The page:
The Publishing Trap is aimed at early career researchers and academics, as well as anyone who has a vested interested in understanding how access to information works and how the whole scholarly communication system in higher education operates. Although it is not intended to promote any particular ideological position, it should be valuable to staff who are advocating for a greater acceptance of open access publishing models and trying to encourage academic staff to make informed choices when they sign publishing contracts and submit their work to the institutional repository.
.

Access the game’s web site

Australia ‘There is a problem’: Australia’s top scientist Alan Finkel pushes to eradicate bad science – The Conversation (Alan Finkel | September 2019)0

Posted by Admin in on September 22, 2019
 

Australia’s Chief Scientist Alan Finkel outlines some excellent ideas to replace some of the perverse incentives that undermine academic research, with strategies that will promote within an institution a successful research culture.  AHRECS would be delighted to assist your institution with the design and delivery of responsible research professional development activities for your research staff. Send an email to enquiry@ahrecs.com to discuss.

In the main, Australia produces high-quality research that is rigorous and reproducible, and makes a significant contribution towards scientific progress. But that doesn’t mean we can’t do it better.
.

In the case of the research sector here and abroad, we need to acknowledge that as good as the research system is, there is a problem.
.

There are a significant number of papers that are of poor quality, and should never have made it through to publication. In considering why this might be the case, I have found myself reflecting on the role of incentives in the research system.
.

Because incentives matter, as we have seen through the findings of the Royal Commission into the banking sector led by Kenneth Hayne.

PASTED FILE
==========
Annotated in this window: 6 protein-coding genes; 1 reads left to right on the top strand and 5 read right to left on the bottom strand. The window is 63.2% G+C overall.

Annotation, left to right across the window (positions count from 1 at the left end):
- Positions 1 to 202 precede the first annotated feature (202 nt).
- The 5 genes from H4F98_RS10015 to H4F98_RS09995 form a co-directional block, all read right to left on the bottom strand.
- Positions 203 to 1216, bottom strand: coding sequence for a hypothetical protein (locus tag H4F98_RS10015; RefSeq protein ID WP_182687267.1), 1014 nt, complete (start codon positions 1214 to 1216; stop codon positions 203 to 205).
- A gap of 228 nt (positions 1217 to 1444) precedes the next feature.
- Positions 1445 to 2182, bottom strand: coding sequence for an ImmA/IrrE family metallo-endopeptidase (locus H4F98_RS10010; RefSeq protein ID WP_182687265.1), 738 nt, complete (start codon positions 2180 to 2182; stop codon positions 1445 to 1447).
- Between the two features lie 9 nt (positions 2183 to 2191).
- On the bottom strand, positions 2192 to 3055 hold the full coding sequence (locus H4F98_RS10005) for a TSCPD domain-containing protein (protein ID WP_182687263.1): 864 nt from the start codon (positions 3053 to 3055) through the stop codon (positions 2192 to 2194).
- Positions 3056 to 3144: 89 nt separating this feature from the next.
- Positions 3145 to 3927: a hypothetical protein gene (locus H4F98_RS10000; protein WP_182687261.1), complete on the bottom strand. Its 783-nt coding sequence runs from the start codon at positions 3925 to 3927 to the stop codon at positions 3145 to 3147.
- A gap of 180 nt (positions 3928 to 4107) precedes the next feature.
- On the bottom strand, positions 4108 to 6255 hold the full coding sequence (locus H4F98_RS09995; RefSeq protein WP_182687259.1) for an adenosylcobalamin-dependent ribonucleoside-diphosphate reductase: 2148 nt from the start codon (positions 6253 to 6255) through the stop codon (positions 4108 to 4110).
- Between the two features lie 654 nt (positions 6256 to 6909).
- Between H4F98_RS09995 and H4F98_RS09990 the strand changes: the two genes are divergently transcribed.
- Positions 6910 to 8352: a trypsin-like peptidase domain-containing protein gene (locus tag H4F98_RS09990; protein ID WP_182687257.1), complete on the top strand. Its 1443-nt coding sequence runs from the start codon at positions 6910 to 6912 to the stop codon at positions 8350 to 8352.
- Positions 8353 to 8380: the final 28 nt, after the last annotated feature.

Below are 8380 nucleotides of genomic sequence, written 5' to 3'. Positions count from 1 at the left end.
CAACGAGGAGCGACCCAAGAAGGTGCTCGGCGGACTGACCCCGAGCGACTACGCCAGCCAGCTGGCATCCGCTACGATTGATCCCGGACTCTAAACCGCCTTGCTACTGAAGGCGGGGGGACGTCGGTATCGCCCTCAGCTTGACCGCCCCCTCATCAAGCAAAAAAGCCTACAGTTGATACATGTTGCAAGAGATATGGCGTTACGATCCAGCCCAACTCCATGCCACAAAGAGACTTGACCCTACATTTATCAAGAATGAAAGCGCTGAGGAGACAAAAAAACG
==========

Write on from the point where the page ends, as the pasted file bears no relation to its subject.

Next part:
.

The commission shone a light on how the sector incentivises its employees. And there are some incentives in the research community that, in my view, need to be looked at.
.

We may be inadvertently encouraging poor behaviour. And to ensure research remains high-quality and trustworthy, we need to get the incentives right.
.

Read the rest of this discussion piece

China strengthens its campaign against scientific misconduct – CE&EN (Hepeng Jia | September 2019)0

Posted by Admin in on September 21, 2019
 

New publishing standards aim for clarity on plagiarism, fabrication, and authorship

Amid increasing attention to scientific research integrity in China, the country has adopted a new set of standards to more clearly define misconduct in publishing journal articles. Experts hope the new clarity will make it easier to discipline researchers who violate the standards.

The State Administration of Press and Publication, the agency in charge of China’s publishing sector, released and adopted in July the Academic Publishing Specification—Definition of Academic Misconduct for Journals. Other standards developed by the agency cover citation and translation practices and the use of ancient Chinese.

The publishing specification defines and distinguishes plagiarism, fabrication, and falsification. It also addresses inappropriate authorship, duplicate or multiple submissions, and overlapping publications.

0